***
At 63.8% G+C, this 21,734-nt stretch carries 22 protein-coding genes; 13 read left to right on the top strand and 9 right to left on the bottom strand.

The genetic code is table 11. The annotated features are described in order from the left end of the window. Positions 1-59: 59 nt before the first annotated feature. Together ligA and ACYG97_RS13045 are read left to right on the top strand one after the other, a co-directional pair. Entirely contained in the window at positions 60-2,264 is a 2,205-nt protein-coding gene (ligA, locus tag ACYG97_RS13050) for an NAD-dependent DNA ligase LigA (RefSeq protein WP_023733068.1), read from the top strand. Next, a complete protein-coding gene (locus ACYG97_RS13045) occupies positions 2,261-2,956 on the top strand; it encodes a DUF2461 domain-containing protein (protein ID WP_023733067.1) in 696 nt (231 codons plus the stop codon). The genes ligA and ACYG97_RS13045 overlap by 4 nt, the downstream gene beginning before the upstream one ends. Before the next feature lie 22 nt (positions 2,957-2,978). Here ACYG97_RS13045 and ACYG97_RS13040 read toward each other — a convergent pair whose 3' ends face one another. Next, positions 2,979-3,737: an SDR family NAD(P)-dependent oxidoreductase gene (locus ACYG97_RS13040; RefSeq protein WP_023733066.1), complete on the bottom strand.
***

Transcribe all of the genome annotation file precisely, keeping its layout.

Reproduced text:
At 63.8% G+C, this 21,734-nt stretch carries 22 protein-coding genes; 13 read left to right on the top strand and 9 right to left on the bottom strand.

The genetic code is table 11. The annotated features are described in order from the left end of the window. Positions 1-59: 59 nt before the first annotated feature. Together ligA and ACYG97_RS13045 are read left to right on the top strand one after the other, a co-directional pair. Entirely contained in the window at positions 60-2,264 is a 2,205-nt protein-coding gene (ligA, locus tag ACYG97_RS13050) for an NAD-dependent DNA ligase LigA (RefSeq protein WP_023733068.1), read from the top strand. Next, a complete protein-coding gene (locus ACYG97_RS13045) occupies positions 2,261-2,956 on the top strand; it encodes a DUF2461 domain-containing protein (protein ID WP_023733067.1) in 696 nt (231 codons plus the stop codon). The genes ligA and ACYG97_RS13045 overlap by 4 nt, the downstream gene beginning before the upstream one ends. Before the next feature lie 22 nt (positions 2,957-2,978). Here ACYG97_RS13045 and ACYG97_RS13040 read toward each other — a convergent pair whose 3' ends face one another. Next, positions 2,979-3,737: an SDR family NAD(P)-dependent oxidoreductase gene (locus ACYG97_RS13040; RefSeq protein WP_023733066.1), complete on the bottom strand.